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Owner Removing Illegal Rooftop Mountain

Friday, August 16, 2013

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A man-made mountain dwelling, perched on top of a high-rise apartment building in Beijing, has been deemed illegal and ordered to be removed, causing neighbors to cheer after several years of jeers.

The bizarre structure was constructed on a two-story penthouse at the top of the 26-story apartment building at the Renji Shanzhuang residential compound in the Park View area of Beijing's Haidian district. The rocky villa featured fake rocks and real trees and grass.

Now the villa's builder and owner, Zhang Biqing, has started dismantling the illegal rooftop structure, Xinhua news agency reported on Thursday (Aug. 15).

Beijing rooftop mountain
Photos: Xinhua / Luo Xiaguang

A Beijing man has been ordered to tear down his rooftop mountain dwelling, which took him six years to build.

Local media identified Zhang as a wealthy traditional Chinese medicine practitioner with an acupuncture chain called Qijing Tang, as well as a former member of a district People's Political Consultative Conference. He reportedly would often identify himself as "Professor Zhang."

(However, media reports say that people are taking to the Internet to speculate that Zhang's medicinal claims may be phony, leading Beijing authorities to launch an investigation into his company.)

6 Years of Complaints

Chengguan officials, Beijing's urban management bureau, put a protective fence around the building to protect nearby foot and vehicle traffic from falling debris and provided guidance on site to make sure the structure remained sound and to prevent water and electricity from leaking, according to Xinhua.

On Monday (Aug. 12), officials of Haidian District posted a notice on Zhang's door giving him 15 days to demolish the structure, or else they would do it themselves.

Although neighbors have complained to officials since the construction started in 2007, the man-made mountain terrace didn't receive much attention until Monday, when photos of the building started receiving viral Internet attention.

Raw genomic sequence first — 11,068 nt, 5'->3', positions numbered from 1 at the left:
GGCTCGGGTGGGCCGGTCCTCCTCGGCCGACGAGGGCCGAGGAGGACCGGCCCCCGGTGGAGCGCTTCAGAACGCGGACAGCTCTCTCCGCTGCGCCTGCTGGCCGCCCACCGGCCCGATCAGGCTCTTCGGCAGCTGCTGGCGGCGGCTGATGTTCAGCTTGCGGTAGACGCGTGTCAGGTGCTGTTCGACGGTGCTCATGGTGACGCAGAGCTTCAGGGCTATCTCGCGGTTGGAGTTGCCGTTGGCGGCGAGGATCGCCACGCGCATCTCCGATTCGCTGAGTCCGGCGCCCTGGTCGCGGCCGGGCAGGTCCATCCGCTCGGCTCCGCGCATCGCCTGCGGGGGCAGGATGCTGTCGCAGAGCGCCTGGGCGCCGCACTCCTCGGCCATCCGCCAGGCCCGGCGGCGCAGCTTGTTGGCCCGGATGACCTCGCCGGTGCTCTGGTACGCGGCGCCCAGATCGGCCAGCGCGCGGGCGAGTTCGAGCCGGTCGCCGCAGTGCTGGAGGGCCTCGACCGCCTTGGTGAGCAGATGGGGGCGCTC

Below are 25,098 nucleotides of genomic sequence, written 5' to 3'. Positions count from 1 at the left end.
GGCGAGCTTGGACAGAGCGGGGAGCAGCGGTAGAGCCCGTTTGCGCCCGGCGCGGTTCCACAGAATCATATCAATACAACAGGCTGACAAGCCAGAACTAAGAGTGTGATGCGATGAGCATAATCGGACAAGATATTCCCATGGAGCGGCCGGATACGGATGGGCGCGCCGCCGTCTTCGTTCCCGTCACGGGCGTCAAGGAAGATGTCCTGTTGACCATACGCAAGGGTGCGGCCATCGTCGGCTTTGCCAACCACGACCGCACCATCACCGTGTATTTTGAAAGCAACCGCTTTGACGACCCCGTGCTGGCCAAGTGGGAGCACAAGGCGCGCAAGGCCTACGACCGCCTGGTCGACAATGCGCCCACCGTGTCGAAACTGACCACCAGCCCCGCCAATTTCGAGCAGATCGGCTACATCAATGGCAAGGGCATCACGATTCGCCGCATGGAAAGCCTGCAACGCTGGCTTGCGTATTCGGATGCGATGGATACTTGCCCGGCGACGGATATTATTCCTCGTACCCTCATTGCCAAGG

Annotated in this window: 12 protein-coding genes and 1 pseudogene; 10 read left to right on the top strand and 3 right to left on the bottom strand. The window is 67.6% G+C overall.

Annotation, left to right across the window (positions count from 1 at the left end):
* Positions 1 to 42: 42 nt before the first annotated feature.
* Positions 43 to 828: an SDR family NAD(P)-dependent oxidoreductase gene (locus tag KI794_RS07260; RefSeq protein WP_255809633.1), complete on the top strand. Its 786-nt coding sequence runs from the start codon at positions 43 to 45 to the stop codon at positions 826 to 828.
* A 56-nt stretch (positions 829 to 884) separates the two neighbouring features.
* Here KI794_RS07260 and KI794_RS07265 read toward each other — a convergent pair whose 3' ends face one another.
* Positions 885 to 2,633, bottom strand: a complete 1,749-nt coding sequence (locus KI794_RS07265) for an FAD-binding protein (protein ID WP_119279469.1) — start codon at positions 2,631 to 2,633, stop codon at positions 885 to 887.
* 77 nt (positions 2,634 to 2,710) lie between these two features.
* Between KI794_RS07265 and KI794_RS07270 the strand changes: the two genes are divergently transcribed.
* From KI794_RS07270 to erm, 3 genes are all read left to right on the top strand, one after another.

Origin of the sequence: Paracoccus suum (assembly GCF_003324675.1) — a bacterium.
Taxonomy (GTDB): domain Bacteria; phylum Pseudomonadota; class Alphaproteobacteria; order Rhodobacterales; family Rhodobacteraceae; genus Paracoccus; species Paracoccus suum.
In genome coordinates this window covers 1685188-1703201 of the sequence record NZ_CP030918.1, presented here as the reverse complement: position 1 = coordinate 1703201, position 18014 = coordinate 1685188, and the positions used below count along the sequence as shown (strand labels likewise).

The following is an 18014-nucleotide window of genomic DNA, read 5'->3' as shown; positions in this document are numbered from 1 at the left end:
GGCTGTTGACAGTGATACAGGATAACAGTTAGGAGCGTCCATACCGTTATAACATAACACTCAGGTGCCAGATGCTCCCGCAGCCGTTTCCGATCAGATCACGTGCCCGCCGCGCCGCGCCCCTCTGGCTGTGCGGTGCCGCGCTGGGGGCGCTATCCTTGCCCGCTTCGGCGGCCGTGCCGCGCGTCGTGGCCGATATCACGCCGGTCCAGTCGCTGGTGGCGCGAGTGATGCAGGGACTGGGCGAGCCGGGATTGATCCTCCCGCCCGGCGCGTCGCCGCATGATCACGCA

"I used to worry that the house might be too much but I never expected this much attention," Zhang is reported to have told The Beijing News.

When local newspaper Beijing Morning News asked Zhang about the noise complaints, he responded, "Since I dare to live here, I am not worried about complaints. Famous people come to my place and sing. How can you stop them?"

By Tuesday, Zhang fessed up to illegally constructing "a small sunlight room on the rooftop, and gradually expanded it with rocks, trees and artificial landscapes that take up some 800 square meters," numerous media sources reported.

Zhang's neighbors said they often feared the building's integrity was in jeopardy as the rocky structure was being built.

"We have been trying to reach him regarding the issue since 2008, but failed regardless of whether we knocked on the door or sent notices repeatedly," Dai Jun, a press officer for the Urban Administrative and Law Enforcement Bureau of Haidan District, told the Global Times.

Love Thy Neighbor

Zhang has reportedly said that the "villa" is really a grape trellis that he built for vegetation to act as a thermal insulator from the summer heat. He added that the "rocks" were made from a light-weight material to enclose chimneys that were blowing unpleasant odors into his apartment. The bonsai trees were simply to make it "look good."

Residents living on the floors below Zhang's apartment said the six-year construction has caused gas and water leaks.

"A lot of people have moved out from the top floors," Zhang Li, who lives in an apartment on the floor below the mountain penthouse, told CNN. "They were afraid. They sold their apartments and got out."

Zhang Li added, "It's very noisy and they are always bringing rocks and things up the elevator. It's definitely not safe. With all those boulders up there, what would happen if there was an earthquake?"

Allegedly, some of the neighbors that complained were met with harrassment and threats from Zhang. Local newspapers reported that he even beat up a 77-year-old man on several occasions until he finally moved, the South China Morning Post stated.

Several other people that CNN spoke with said Zhang's illegal construction was probably ignored by officials because of his ties to influential people. They said that building such a structure doesn't just require money, but also the right connections.

On Wednesday, a group of residents hung a red banner at the apartment complex that read: "We resolutely support the large media outlets in revealing this residential compound's illegal structure."


Tagged categories: Architecture; Asia Pacific; Building codes; Maintenance + Renovation

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